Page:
The nurse left work at five o' clock. Some days the nurse would stay till five-thirty or six, but certainly no later. If the old man needed help after that, he'd a button beside his bed and the service could have someone there within ten minutes.
On more than one occasion the old man had pushed the button out of spite. When the unfamiliar nurse arrived, the old man's response was always the same, “Where's the faggot?” The old man liked to call the nurse “the faggot.” That the nurse wasn't a faggot—at least none of the other nurses seemed to think so—mattered little to the old man. The old man wanted the faggot, he wanted the nurse.
The detective looked at the nurse's brief notes for the day, not seeing anything out of the ordinary, not seeing much. It looked a regular day, regular enough, the other nurses agreed with a wink and a cough; that is to say a day spent suffering the drip of the old man's congealed humours. His tepid kicks and lashes from the bed: the old man shrieked at the imagining of an I.V., spit and cussed when it was time to be turned. It's like that Chinese water torture, they said, just enough to drive you insane.
The detective imagined the nurse shake the old man's breath off his coat as he walked to the bus, shuttering the teak and dust world behind him. He pulled a fingertip along a blue hallway vase, brought it to his thumb, rubbed the grit.
Word was the nurse wanted to quit the job with the old man but needed the money, and whoever could afford to quit a job in these times had some kind of scratch you could only dream of or see on TV. The detective nodded knowingly and scratched in his notepad. He asked about the old man's gold. The old man had plenty of gold sure, but the nurse wouldn't have hardly thought after that. The detective nodded again. He sat on the stoop and smoked.
After work, walking to the bus, the nurse's mind fixed around the old man. His head lodged into the crack of the old man's door. Peering at the old man, sickly asleep, slow trotting breaths, hoof beats in lungs and throat. The old man's rheumy eye shining the nurse's face like a reflection in a pool of milk. The nurse grimaced and choked to stifle a gag. He passed the bus stop and walked to Eddie's, the bar at the corner. He sat and ordered a drink. The nurse stopped here on occasion and the bartender knew him.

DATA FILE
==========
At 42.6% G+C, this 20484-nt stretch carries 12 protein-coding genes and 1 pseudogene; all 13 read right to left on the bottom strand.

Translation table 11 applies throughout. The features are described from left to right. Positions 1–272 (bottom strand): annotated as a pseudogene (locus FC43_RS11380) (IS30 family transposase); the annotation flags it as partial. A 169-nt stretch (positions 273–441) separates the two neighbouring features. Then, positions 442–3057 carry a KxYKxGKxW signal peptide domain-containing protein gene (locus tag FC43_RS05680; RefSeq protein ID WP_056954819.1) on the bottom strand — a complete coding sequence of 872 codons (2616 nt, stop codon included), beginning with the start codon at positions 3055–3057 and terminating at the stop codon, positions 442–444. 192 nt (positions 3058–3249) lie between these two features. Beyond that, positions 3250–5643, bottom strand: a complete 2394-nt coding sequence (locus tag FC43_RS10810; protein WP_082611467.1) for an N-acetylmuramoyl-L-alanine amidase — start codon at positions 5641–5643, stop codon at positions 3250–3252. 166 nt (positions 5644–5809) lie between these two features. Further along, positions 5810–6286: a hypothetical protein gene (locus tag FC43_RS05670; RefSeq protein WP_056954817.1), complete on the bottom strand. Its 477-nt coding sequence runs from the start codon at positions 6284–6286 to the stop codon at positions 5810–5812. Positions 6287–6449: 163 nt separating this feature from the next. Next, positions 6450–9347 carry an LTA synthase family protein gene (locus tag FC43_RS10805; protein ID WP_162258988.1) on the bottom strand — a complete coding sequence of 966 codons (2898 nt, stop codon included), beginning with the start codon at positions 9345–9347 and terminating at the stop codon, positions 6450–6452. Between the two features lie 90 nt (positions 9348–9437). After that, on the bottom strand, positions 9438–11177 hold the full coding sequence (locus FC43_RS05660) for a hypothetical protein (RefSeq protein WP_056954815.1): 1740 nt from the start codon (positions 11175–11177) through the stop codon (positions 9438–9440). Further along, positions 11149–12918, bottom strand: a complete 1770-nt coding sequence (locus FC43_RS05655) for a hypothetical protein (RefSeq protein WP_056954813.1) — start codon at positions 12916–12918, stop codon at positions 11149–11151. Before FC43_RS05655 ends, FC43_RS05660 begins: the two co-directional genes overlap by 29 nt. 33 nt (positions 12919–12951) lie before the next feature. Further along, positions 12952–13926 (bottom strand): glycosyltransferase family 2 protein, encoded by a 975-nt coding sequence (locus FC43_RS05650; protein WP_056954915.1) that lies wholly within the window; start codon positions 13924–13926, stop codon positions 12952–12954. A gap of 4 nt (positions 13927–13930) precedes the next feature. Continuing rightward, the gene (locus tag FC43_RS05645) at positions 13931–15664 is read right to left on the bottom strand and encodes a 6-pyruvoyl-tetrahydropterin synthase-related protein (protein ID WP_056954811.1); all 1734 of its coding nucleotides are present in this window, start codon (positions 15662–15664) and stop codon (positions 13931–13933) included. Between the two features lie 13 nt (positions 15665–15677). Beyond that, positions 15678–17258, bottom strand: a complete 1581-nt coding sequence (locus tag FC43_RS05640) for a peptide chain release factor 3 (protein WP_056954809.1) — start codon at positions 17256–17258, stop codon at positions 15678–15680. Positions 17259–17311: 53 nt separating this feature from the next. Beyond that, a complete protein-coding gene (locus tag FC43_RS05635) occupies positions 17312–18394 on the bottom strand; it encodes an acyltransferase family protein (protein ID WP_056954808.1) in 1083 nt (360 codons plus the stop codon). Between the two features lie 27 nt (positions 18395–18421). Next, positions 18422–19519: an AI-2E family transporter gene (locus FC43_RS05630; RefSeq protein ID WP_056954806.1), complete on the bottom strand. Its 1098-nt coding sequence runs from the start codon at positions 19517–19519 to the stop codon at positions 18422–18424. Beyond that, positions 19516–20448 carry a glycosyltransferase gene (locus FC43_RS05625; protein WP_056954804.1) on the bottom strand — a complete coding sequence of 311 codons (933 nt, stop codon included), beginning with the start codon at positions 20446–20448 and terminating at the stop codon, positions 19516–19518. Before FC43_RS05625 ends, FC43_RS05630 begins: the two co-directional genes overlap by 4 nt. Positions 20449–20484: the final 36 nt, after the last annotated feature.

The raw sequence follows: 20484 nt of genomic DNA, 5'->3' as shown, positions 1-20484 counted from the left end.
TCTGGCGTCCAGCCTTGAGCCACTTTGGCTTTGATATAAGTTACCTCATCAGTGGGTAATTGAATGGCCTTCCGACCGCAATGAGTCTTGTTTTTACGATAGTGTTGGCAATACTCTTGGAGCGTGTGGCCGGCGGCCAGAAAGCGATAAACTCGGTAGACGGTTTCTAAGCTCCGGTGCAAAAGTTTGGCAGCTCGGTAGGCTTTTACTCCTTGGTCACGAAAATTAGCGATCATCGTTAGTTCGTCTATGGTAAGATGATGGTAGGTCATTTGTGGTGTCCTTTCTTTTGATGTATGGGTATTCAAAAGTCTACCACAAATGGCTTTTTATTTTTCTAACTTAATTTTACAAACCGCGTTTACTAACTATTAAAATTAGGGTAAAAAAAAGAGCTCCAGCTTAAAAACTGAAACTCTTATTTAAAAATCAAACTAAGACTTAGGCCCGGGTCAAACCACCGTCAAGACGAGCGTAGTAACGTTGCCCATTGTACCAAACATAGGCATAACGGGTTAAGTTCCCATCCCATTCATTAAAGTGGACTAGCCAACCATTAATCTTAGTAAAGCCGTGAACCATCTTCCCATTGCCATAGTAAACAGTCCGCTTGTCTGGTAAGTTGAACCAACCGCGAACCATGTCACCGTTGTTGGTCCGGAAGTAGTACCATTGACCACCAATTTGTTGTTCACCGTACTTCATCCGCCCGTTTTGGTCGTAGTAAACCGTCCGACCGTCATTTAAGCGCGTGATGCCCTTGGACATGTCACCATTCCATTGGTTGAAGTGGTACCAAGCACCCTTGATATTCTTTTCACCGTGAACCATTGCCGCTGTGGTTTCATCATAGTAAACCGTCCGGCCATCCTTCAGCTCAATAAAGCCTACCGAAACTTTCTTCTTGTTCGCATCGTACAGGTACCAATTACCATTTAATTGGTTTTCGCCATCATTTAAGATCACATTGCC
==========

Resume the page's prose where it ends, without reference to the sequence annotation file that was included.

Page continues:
“How's the old man?” the bartender asked.
“Same as ever,” replied the nurse. “Worse if anything. He'll be dead soon enough.”
“Gold in it for you?” asked the bartender. The nurse shook his head. “Just as well,” said the bartender and moved a rag over the countertop. “Just as well.”
The nurse started with a beer, then a shot and a beer, then just the liquor. He put some songs — the bartender recollected Lou Reed — on the jukebox and drank. It was early and no one bothered the nurse, wanted to talk, or had questions about a nagging ailment or that of a relative or friend. At ten or eleven—no one knew for sure—the nurse put three twenties down on the bar and walked out.
It must have been easy enough: the nurse was strong and the old man was weak. Too weak to fight, if the old man even wanted to fight the nurse at all, which he probably didn't. The detective could discern no robbery, nor, in the weeks that followed, find any trace of the nurse. He shrugged as if it was the way of things, the old man's death. Others nodded in agreement.
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Started from an NPR prompt and turned into a tribute to Poe's Tell-Tale Heart.
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